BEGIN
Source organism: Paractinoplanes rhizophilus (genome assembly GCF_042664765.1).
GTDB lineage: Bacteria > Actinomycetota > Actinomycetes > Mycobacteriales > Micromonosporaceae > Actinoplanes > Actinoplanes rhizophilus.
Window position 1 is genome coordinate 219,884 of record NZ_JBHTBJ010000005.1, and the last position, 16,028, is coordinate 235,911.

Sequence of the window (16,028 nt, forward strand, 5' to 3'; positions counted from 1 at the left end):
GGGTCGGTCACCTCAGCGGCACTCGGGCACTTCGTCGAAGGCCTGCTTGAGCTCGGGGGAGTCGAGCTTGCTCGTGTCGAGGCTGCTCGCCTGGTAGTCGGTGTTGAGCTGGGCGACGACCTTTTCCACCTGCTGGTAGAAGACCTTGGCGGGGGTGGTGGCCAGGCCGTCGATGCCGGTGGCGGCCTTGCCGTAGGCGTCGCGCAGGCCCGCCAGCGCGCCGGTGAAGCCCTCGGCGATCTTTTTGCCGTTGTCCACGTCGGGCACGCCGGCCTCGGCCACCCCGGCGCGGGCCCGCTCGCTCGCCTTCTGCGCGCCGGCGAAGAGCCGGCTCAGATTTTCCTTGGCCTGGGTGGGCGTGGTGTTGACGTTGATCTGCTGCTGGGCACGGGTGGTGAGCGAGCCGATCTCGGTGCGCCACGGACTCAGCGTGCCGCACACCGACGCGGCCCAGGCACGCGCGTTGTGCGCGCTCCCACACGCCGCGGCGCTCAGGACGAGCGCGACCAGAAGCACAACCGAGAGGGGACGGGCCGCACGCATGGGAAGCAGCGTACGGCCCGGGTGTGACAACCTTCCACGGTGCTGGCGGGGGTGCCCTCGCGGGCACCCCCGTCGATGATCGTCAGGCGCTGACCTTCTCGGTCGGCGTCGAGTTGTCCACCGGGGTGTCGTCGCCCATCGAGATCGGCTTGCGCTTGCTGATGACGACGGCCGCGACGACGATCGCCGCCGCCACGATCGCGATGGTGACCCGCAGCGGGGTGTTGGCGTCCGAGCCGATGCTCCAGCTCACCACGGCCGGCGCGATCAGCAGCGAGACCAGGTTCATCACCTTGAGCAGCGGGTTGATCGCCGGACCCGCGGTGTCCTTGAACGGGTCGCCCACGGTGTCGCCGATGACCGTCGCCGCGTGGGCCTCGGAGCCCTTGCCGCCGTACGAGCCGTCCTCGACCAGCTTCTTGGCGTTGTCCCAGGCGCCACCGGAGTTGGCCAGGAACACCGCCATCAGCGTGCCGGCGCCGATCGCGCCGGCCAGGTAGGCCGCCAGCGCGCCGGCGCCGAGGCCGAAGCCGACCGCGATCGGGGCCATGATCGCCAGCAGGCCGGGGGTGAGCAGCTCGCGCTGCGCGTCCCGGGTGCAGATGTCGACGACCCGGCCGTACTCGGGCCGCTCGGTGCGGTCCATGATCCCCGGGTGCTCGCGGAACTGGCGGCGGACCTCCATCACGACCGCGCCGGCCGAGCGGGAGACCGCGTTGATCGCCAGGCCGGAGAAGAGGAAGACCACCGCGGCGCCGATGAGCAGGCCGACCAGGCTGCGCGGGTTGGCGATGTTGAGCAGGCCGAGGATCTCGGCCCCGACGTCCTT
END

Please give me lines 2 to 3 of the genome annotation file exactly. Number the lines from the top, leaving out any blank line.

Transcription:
GTDB lineage: Bacteria > Actinomycetota > Actinomycetes > Mycobacteriales > Micromonosporaceae > Actinoplanes > Actinoplanes rhizophilus.
Window position 1 is genome coordinate 219,884 of record NZ_JBHTBJ010000005.1, and the last position, 16,028, is coordinate 235,911.